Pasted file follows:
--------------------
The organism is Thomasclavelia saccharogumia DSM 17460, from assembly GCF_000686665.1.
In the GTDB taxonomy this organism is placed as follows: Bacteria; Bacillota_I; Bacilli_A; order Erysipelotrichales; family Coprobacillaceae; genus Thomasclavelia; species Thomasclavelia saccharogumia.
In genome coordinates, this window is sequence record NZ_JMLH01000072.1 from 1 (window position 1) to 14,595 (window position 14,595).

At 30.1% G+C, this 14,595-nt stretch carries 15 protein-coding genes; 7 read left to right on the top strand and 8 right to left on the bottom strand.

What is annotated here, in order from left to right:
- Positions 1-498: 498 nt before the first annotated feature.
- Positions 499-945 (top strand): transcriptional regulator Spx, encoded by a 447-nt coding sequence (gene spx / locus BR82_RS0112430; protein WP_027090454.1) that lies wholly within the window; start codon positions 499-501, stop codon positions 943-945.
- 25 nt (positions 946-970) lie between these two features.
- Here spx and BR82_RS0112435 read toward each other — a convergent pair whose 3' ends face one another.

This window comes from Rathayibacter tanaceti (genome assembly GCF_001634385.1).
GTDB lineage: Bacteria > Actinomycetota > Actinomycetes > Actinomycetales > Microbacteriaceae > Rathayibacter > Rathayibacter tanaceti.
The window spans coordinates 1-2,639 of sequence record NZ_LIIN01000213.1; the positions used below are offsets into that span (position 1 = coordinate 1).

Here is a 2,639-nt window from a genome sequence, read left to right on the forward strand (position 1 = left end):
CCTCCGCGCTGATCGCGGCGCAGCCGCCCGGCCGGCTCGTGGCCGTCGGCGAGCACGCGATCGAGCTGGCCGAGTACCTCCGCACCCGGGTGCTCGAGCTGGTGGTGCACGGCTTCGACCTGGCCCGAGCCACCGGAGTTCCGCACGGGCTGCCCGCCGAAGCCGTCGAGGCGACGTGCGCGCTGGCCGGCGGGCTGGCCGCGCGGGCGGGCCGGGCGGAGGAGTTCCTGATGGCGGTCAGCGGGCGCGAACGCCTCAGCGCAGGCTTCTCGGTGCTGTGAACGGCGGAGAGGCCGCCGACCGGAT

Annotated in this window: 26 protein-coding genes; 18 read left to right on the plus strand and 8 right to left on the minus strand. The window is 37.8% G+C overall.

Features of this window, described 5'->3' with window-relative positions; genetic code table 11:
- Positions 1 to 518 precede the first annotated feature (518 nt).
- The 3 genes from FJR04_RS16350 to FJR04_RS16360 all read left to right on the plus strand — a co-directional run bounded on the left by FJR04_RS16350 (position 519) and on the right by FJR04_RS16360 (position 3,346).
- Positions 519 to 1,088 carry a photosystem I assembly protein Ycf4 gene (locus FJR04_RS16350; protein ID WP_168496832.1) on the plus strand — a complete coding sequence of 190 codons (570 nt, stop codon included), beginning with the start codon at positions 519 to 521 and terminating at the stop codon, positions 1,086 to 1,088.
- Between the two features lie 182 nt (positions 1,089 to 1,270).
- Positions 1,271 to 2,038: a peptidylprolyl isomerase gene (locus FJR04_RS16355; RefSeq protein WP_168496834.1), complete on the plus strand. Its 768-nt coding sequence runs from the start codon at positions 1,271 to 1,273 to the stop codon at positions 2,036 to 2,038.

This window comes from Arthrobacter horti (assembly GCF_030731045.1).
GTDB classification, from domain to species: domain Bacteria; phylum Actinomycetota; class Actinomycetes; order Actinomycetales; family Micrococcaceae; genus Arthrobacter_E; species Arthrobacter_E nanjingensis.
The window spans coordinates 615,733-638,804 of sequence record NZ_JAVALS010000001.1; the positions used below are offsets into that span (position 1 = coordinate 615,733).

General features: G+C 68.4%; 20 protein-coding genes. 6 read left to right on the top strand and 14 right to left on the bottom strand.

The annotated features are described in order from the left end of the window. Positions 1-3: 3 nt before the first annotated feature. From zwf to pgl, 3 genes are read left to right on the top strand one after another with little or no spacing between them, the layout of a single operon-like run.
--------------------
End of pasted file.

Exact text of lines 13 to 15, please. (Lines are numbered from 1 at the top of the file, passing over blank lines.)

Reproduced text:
Here is a 2,639-nt window from a genome sequence, read left to right on the forward strand (position 1 = left end):
CCTCCGCGCTGATCGCGGCGCAGCCGCCCGGCCGGCTCGTGGCCGTCGGCGAGCACGCGATCGAGCTGGCCGAGTACCTCCGCACCCGGGTGCTCGAGCTGGTGGTGCACGGCTTCGACCTGGCCCGAGCCACCGGAGTTCCGCACGGGCTGCCCGCCGAAGCCGTCGAGGCGACGTGCGCGCTGGCCGGCGGGCTGGCCGCGCGGGCGGGCCGGGCGGAGGAGTTCCTGATGGCGGTCAGCGGGCGCGAACGCCTCAGCGCAGGCTTCTCGGTGCTGTGAACGGCGGAGAGGCCGCCGACCGGAT

Annotated in this window: 26 protein-coding genes; 18 read left to right on the plus strand and 8 right to left on the minus strand. The window is 37.8% G+C overall.